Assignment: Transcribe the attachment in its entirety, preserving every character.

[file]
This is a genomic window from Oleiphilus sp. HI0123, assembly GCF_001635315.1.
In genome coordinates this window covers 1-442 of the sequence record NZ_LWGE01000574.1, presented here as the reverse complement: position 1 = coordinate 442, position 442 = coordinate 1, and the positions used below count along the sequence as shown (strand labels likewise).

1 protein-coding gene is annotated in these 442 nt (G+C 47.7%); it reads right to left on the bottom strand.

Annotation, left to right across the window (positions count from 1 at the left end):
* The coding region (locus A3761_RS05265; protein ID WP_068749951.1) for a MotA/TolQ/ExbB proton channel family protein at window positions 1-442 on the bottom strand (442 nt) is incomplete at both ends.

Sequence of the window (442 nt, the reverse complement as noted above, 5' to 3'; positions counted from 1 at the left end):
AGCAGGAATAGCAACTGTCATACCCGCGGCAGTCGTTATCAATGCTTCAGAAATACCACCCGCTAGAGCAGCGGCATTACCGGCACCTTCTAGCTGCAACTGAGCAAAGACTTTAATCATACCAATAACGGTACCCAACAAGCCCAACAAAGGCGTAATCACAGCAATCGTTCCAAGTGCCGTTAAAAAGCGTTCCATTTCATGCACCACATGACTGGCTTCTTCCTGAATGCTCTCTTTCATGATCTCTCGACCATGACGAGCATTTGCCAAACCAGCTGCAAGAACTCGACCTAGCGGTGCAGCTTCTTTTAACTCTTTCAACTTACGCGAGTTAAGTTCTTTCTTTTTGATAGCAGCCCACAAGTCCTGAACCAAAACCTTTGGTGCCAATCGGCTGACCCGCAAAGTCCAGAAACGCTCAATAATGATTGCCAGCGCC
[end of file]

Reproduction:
This is a genomic window from Oleiphilus sp. HI0123, assembly GCF_001635315.1.
In genome coordinates this window covers 1-442 of the sequence record NZ_LWGE01000574.1, presented here as the reverse complement: position 1 = coordinate 442, position 442 = coordinate 1, and the positions used below count along the sequence as shown (strand labels likewise).

1 protein-coding gene is annotated in these 442 nt (G+C 47.7%); it reads right to left on the bottom strand.

Annotation, left to right across the window (positions count from 1 at the left end):
* The coding region (locus A3761_RS05265; protein ID WP_068749951.1) for a MotA/TolQ/ExbB proton channel family protein at window positions 1-442 on the bottom strand (442 nt) is incomplete at both ends.

Sequence of the window (442 nt, the reverse complement as noted above, 5' to 3'; positions counted from 1 at the left end):
AGCAGGAATAGCAACTGTCATACCCGCGGCAGTCGTTATCAATGCTTCAGAAATACCACCCGCTAGAGCAGCGGCATTACCGGCACCTTCTAGCTGCAACTGAGCAAAGACTTTAATCATACCAATAACGGTACCCAACAAGCCCAACAAAGGCGTAATCACAGCAATCGTTCCAAGTGCCGTTAAAAAGCGTTCCATTTCATGCACCACATGACTGGCTTCTTCCTGAATGCTCTCTTTCATGATCTCTCGACCATGACGAGCATTTGCCAAACCAGCTGCAAGAACTCGACCTAGCGGTGCAGCTTCTTTTAACTCTTTCAACTTACGCGAGTTAAGTTCTTTCTTTTTGATAGCAGCCCACAAGTCCTGAACCAAAACCTTTGGTGCCAATCGGCTGACCCGCAAAGTCCAGAAACGCTCAATAATGATTGCCAGCGCC